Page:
#childsafety | Patient Experiences and Concerns With Eczema

An overview of patient experiences with eczema were described in study data published in British Journal of Dermatology. Overall, many patients felt that clinicians and peers tend to dismiss the psychosocial effect of eczema. Others also expressed a need for more information about eczema treatment.

Investigators conducted a systematic search of MEDLINE, EMBASE, PsycINFO, and CINAHL from inception through February 2019 for qualitative studies focusing on patient experiences with eczema and eczema treatment. Studies describing the experiences of clinicians were excluded. Study data were extracted and systematically coded to identify common themes in patient experiences. Study quality was assessed using the Consolidated Criteria for Reporting Qualitative Research, although no studies were excluded on the grounds of quality alone. 

A total of 39 papers describing 32 studies were included in the thematic synthesis. The pooled study cohort included 1007 participants, including 405 parents of children with eczema, 252 patients with eczema, and 350 online forum users. Study quality was generally high; participant selection, study setting, and analytic methods were well-reported. Overall, 4 analytical themes were identified: 1) Eczema viewed as transient rather than chronic; 2) Psychosocial impact of eczema not acknowledged by others; 3) Concerns about eczema treatments; and 4) Insufficient information eczema.

1. Eczema viewed as transient rather than chronic

According to the thematic analysis, patients with eczema experience frustration at the chronic nature of eczema. Many expressed a desire to identify their underlying “cause” of eczema and subsequently cure the condition. Parents of children with eczema expressed hopes that their child would “outgrow” eczema. The perception of eczema as a short-term condition was associated with disappointment with treatment options, which provide only symptom relief rather than a “cure.”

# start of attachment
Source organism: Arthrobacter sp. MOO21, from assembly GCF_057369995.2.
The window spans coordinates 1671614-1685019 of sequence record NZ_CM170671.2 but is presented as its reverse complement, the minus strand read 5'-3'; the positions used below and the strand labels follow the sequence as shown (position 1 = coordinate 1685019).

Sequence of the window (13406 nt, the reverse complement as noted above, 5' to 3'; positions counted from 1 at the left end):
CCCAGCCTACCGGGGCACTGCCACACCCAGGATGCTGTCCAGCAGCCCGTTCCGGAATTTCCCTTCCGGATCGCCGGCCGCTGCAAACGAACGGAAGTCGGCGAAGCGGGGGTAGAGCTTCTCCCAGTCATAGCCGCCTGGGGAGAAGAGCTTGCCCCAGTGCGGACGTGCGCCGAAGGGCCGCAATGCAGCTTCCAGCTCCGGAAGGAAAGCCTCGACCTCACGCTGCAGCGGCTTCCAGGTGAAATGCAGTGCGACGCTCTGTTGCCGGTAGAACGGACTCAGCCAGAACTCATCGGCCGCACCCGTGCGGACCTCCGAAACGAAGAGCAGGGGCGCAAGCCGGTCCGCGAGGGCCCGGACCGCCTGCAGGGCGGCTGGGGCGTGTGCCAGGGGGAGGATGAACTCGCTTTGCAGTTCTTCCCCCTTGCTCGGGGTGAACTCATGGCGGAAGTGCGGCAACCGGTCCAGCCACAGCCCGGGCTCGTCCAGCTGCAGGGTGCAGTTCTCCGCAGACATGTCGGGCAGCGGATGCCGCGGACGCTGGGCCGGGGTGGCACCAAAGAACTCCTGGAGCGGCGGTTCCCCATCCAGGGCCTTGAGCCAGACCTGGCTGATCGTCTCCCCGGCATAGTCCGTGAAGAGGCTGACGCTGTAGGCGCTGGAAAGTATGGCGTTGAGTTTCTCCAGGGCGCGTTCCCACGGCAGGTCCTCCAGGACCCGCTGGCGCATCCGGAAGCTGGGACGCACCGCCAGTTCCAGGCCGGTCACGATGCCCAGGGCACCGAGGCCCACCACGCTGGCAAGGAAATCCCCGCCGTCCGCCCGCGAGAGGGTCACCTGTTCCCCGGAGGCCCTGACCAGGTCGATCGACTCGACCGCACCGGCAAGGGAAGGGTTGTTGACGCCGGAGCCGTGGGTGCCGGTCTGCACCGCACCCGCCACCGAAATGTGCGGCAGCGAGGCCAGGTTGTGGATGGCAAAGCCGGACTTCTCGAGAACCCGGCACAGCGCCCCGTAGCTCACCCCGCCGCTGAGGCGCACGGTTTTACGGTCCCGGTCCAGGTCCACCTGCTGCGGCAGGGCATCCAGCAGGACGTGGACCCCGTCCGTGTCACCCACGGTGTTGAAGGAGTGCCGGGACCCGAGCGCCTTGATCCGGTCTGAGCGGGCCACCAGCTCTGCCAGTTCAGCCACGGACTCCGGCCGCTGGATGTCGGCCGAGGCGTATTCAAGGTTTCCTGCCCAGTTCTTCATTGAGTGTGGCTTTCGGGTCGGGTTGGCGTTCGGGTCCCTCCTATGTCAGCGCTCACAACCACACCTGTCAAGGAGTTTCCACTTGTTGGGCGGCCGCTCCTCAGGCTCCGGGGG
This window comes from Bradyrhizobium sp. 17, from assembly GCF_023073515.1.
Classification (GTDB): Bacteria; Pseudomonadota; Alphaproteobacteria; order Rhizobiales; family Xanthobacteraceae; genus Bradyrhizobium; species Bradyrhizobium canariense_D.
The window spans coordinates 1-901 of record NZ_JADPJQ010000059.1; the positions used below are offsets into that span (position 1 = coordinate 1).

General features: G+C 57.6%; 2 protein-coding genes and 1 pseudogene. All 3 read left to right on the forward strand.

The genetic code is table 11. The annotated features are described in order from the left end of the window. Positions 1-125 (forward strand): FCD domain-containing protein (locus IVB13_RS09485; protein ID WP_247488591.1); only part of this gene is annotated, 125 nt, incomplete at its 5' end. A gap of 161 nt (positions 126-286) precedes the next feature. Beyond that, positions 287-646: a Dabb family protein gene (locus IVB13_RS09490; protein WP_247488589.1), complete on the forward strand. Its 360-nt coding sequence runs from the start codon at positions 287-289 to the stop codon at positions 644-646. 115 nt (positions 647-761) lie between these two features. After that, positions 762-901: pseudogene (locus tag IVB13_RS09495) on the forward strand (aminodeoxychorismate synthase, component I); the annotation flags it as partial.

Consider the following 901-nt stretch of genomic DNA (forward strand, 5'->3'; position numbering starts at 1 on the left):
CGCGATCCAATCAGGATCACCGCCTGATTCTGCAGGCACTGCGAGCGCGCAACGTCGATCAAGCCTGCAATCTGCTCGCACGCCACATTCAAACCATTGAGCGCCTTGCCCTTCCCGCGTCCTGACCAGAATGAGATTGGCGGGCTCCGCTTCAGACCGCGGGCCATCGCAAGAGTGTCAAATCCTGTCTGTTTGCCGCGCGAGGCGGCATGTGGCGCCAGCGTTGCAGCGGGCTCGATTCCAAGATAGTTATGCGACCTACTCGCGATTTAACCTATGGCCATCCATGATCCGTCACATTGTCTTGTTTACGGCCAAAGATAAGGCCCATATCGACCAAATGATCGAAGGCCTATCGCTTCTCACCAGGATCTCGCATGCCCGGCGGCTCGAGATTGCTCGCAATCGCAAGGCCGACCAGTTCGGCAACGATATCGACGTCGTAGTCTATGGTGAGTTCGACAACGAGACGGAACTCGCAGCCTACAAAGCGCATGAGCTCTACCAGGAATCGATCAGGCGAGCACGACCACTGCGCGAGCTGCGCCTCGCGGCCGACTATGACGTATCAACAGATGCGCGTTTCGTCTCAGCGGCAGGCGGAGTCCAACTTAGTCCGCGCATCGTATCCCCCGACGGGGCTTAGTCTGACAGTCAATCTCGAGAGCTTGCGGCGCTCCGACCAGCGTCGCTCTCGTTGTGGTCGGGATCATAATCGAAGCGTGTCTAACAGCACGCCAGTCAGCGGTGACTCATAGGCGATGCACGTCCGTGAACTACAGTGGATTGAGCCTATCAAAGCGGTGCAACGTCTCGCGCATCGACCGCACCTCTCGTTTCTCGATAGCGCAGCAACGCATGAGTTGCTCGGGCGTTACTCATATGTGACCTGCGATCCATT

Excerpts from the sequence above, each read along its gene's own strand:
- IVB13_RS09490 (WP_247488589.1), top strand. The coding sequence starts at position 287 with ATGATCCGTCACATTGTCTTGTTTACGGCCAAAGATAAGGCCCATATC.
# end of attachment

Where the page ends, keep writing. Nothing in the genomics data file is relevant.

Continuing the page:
2. Psychosocial impact of eczema not acknowledged by others

Study participants frequently expressed frustration at the lack of acknowledgement for the psychological burden of eczema. Eczema was significantly associated with low mood, poor self-esteem, persistent discomfort, and even sleep disruption. Even so, many reported that health professionals did not take their symptoms seriously. Others described their peers dismissing their symptoms as “just…[dry] skin” or something that would resolve with time.

 3. Concerns about eczema treatments

Many patients and carers expressed concerns about the safety of topical corticosteroids. Long-term use of topical corticosteroids may cause skin thinning, and some patients reported building a tolerance to certain topical treatments. Others described receiving conflicting advice from practitioners, with some health professionals advising against long-term steroid use and others encouraging it.  

4. Insufficient information about eczema

Overall, the study cohort described a dearth of information about eczema. Advice and treatment suggestions may vary between practitioners. Many expressed a desire for a “demonstration” from health professionals regarding how much topical treatment to apply. Other patients said they felt their treatment was not personalized or up to date.

Limitations to the study, as cited by the researchers, include that the study data was only taken from peer-reviewed journals and that the synthesis process is inherently interpretive.

Results from this thematic analysis emphasize the psychosocial burden of eczema. Practitioners can encourage effective self-management of eczema by acknowledging patient concerns and providing clear treatment advice. “Health professionals need to address common treatment beliefs and concerns and seek positive ways to promote a ‘control not cure’ message to support effective ongoing self-management,” investigators wrote.

Reference

Teasdale E, Muller I, Sivyer K, et al. Views and experiences of managing eczema: systematic review and thematic synthesis of qualitative studies [published online June 12, 2020]. Br J Dermatol. doi: 10.1111/bjd.19299


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